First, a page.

Focus on Health, Not Weight, In the New Year
Intermountain Healthcare experts say rather than focusing on a diet or body appearance, people should focus on a healthy relationship with food and healthy eating habits.
Salt Lake City, UT (PRUnderground) January 18th, 2023
With the start of the new year, many people adopt resolutions to lose weight through a new diet. But such diets often are more of a barrier than a breakthrough to health, said Tiana Barker, registered dietitian with Intermountain Healthcare.
“Diets do not work long term, and yo-yo dieting can cause weight re-gain beyond where we originally started,” Barker said. “It’s better to focus on adopting habits to live well, without respect to body size, for long term health.”
Restrictive diets can reduce metabolic efficiency, which means calories burn more slowly – an effect that can be lifelong, Barker said. They are likely to increase cravings for foods higher in fat.
Restrictive diets also confuse the body’s hunger and fullness cues, increasing the risk of developing eating disorders and decreasing quality of physical, mental, emotional, and even spiritual health, Barker said.
Instead of diets, Barker encourages people to focus on the principles of Health at Every Size®, a holistic definition of health affirmed by the Association for Size Diversity and Health. These principles promote health equity, ending weight discrimination, and improving access to quality care, regardless of a person’s body size.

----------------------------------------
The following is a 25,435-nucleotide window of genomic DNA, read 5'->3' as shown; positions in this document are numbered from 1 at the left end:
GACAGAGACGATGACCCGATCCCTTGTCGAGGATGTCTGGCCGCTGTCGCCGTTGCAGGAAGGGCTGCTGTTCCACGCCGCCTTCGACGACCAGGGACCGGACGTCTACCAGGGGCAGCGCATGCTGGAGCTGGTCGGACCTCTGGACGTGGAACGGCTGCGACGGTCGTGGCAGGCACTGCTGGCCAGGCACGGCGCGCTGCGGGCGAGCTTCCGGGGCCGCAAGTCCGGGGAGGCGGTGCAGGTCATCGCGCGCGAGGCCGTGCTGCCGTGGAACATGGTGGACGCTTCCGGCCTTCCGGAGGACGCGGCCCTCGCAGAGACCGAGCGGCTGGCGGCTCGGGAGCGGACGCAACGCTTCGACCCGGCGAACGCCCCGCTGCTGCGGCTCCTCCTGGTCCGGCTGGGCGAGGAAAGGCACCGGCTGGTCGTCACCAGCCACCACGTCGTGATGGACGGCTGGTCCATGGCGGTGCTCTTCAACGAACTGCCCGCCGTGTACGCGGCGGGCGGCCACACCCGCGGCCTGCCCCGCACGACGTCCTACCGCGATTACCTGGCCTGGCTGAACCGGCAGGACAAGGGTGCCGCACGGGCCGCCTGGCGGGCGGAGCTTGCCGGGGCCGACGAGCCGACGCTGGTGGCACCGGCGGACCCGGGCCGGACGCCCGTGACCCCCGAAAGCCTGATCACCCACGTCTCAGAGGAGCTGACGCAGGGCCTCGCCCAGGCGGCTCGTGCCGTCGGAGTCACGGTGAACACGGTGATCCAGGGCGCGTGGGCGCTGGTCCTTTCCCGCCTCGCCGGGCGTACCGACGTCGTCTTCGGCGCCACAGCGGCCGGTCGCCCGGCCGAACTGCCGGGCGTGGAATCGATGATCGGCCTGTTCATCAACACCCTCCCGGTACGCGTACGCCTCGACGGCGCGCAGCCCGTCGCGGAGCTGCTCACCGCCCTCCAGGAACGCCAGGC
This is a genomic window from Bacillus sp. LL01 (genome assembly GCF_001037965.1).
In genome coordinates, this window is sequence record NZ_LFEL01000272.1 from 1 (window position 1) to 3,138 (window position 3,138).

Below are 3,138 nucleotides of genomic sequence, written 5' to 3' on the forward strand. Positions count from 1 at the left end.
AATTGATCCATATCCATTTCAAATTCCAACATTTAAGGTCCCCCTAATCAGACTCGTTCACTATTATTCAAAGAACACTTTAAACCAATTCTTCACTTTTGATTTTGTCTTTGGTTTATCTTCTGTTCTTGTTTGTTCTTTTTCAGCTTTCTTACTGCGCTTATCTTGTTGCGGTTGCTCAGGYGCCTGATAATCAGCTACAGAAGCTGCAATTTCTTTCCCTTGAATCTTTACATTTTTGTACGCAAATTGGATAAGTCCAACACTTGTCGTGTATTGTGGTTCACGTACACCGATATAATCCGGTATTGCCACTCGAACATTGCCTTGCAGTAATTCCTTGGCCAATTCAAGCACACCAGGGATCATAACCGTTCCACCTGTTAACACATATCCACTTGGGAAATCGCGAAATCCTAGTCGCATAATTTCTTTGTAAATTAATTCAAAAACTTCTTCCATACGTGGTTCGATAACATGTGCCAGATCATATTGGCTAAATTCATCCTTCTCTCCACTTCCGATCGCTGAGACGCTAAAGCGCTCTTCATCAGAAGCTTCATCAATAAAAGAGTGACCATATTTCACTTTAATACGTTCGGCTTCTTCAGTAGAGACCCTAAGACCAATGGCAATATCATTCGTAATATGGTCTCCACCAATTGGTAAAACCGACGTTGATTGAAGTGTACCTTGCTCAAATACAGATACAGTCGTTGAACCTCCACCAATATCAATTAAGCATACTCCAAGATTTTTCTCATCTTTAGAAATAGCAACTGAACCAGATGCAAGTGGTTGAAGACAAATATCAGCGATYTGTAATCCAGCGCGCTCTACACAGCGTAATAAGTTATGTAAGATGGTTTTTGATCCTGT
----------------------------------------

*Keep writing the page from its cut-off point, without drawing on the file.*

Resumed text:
“People can be metabolically healthy in larger weights, meaning they do not have risk factors associated with certain health conditions typically associated with weight,” such as diabetes or heart disease, Barker said. “My goal is to teach people how to live well, without respect to body size.”
Rather than adopting a diet or focusing on their body’s appearance, people should focus on a healthy relationship with food and healthy eating habits. This includes eating food that is enjoyable and makes the body feel good, and eating based on nutritional needs, hunger and fullness cues instead of body image or weight control.
Intermountain Healthcare offers Weigh to Health nutrition classes to help people learn to improve health and well-being by adopting healthy habits for the long run. The program emphasizes on balanced nutrition and physical movement to prevent or reverse prediabetes and some of its risk factors, though the program can help anyone adopt healthy habits.
For more information, visit https://intermountainhealthcare.org/services/nutrition-services.
About Intermountain Healthcare
Headquartered in Utah with locations in eight states and additional operations across the western U.S., Intermountain Healthcare is a nonprofit system of 33 hospitals, 385 clinics, medical groups with some 3,900 employed physicians and advanced care providers, a health plans division called SelectHealth with more than one million members, and other health services. Helping people live the healthiest lives possible, Intermountain is committed to improving community health and is widely recognized as a leader in transforming healthcare by using evidence-based best practices to consistently deliver high-quality outcomes at sustainable costs. For more information and updates, click here